This post has nothing to do with new versions of Windows 10, except perhaps for the delay in getting it published. I don't know what the story is with 1803 or 1804 or whatever it turns out to be, but I'm sure Microsoft are working hard to prepare it for release.

I'm also sure it will be packed with features that I, as a "Creator", don't give a sh*t about. Just like the last "Creator" release.

So, what's new this month? Quite a bit, actually:

  • I installed Reaper 5.77 and watched most of Kenny Gioia's video tutorials;
  • I migrated one of my "works in progress" from SONAR into a Reaper project.

This was actually pretty straight-forward, considering. Creating the empty project in Reaper was trivial - all the VST instruments and effects are available, and I haven't used very many plugins that are locked to SONAR-only.

The MIDI data can be exported as a MIDI Type 1 file, which keeps the tracks distinct and retains the time offset of each clip. Be warned, however, that muted clips will be exported as unmuted. So there is some preparation required of separating the tracks so that muted and un-muted are on different tracks.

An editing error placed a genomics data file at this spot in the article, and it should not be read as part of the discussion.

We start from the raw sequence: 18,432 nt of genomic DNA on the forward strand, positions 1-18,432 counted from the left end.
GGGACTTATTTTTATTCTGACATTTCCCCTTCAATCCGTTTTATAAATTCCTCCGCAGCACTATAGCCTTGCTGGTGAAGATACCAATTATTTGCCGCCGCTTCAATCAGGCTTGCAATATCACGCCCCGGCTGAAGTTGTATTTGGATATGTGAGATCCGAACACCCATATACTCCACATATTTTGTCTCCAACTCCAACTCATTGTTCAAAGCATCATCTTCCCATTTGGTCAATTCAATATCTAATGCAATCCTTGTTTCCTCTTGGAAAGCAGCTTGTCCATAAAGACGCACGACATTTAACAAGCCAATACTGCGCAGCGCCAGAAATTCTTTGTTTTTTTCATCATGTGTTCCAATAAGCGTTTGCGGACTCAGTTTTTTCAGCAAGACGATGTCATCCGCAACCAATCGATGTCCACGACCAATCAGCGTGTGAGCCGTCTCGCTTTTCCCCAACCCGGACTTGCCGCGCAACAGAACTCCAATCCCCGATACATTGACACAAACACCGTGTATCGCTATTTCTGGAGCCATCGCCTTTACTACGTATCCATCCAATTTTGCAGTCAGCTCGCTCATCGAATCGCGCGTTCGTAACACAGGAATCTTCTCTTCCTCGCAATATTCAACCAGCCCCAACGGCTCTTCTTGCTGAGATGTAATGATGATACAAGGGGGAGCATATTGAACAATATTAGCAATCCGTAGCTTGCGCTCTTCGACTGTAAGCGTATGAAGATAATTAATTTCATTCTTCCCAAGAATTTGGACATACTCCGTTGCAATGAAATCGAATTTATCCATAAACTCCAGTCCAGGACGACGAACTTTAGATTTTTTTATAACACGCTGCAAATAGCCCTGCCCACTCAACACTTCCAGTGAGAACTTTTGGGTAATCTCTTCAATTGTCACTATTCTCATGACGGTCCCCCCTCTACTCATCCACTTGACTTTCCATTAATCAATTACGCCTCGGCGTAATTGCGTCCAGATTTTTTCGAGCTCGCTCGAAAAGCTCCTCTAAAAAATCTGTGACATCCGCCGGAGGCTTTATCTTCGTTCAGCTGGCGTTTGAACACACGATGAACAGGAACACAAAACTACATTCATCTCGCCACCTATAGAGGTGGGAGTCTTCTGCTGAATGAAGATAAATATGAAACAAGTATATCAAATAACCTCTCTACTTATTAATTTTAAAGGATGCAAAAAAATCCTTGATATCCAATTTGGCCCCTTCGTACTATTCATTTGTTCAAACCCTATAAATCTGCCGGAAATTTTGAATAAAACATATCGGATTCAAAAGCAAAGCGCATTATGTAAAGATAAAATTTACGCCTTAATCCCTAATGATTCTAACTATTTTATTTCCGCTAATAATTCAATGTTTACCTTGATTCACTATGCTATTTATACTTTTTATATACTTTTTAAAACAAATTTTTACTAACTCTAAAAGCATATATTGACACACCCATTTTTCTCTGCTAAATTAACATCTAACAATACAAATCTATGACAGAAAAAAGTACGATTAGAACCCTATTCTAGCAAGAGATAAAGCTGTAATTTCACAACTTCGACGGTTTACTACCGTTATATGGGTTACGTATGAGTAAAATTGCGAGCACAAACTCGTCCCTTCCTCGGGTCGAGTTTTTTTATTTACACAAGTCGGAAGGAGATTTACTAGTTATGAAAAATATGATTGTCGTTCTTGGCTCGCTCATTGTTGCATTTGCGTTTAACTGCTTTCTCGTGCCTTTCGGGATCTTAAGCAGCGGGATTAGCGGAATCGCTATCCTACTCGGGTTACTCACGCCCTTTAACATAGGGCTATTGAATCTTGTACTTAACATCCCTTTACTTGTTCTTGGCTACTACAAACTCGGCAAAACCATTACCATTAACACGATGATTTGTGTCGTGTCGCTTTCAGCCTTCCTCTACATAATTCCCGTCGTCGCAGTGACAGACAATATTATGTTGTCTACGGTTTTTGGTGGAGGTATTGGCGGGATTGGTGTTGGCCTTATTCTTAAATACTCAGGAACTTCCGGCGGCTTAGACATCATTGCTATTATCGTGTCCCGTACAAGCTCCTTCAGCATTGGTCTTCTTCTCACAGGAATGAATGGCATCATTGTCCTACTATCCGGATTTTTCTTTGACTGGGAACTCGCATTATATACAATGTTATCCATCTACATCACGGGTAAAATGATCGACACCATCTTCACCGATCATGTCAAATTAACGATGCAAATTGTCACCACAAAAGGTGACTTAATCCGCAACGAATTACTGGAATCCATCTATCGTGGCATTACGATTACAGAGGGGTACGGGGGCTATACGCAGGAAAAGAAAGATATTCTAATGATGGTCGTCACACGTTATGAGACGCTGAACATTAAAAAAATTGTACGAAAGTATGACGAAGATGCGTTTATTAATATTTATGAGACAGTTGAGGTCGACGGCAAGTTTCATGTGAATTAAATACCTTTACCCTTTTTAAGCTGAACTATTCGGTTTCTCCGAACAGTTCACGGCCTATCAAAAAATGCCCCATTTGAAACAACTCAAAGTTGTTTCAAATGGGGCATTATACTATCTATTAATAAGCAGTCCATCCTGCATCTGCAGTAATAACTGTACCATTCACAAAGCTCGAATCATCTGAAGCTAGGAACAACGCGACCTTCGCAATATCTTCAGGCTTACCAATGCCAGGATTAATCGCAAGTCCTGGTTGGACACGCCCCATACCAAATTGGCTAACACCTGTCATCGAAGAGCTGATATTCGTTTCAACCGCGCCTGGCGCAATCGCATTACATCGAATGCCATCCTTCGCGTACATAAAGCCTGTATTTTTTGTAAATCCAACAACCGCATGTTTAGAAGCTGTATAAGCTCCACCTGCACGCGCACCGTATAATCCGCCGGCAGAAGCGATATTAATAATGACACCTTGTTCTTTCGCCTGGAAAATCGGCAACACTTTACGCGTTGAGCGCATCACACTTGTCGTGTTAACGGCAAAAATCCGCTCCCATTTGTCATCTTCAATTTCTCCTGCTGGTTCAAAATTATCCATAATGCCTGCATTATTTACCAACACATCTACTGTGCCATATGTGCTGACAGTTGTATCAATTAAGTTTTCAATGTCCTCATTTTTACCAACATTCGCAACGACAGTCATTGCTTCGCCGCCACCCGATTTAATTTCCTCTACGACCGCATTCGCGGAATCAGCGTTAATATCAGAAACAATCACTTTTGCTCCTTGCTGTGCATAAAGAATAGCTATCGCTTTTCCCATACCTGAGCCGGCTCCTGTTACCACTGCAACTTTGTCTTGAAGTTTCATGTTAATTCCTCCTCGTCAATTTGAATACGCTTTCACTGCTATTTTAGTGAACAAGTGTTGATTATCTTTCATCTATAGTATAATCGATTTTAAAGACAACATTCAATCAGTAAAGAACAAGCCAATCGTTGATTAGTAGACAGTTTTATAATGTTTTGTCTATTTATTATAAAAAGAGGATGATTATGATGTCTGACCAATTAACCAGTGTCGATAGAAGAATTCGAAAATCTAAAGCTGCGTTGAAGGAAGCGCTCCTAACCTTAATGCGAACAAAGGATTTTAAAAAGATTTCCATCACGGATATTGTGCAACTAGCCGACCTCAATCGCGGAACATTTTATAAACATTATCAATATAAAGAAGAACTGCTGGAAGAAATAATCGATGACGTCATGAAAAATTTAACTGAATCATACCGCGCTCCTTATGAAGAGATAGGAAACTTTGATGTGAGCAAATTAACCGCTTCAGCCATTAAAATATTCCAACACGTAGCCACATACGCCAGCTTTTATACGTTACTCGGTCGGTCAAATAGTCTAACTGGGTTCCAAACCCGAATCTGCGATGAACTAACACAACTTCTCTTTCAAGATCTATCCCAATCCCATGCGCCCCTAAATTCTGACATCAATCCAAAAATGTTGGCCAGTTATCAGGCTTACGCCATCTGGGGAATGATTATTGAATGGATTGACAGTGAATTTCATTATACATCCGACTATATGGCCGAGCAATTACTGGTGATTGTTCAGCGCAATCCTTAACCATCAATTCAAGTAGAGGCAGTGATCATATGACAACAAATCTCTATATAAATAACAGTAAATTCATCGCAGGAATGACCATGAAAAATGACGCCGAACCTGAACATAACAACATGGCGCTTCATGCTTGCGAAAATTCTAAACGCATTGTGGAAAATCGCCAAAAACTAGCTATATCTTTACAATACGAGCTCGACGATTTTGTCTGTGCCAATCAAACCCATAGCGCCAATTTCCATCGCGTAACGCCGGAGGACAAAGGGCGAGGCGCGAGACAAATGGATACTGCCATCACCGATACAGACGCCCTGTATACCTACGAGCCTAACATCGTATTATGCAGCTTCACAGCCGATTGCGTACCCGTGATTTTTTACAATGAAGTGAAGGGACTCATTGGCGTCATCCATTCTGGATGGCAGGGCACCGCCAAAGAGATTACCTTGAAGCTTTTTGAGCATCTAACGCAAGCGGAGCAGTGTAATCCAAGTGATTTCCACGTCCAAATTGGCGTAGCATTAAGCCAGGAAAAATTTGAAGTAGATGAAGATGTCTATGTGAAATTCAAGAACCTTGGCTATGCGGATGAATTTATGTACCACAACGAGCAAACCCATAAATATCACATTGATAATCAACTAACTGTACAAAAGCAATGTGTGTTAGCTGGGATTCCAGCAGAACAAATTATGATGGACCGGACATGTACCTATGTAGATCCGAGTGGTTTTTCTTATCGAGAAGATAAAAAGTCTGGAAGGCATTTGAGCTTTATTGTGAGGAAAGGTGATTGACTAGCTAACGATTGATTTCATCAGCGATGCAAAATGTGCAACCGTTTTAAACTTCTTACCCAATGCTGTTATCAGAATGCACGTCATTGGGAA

Then, you can open a .mid file in Reaper in a separate project tab, and select all clips in a track and paste them into the new project, positioning the paste point at the start of the timeline.

.WAV data is migrated differently, using SONAR's export as Broadcast Wave feature. Again, muted clips need some special handling if you want to retain them, because they will be exported as silent (empty) clips.

I plan to continue working on this project in Reaper and see how it goes.

What else happened?

Uh, okay. I'll be honest and say, up until this moment, I'd never heard of BandLab. They seem to be some kind of cloud-based music collaboration outfit. But apparently their pockets are big enough to allow them to expand their market and include a "real" digital audio workstation in their product range.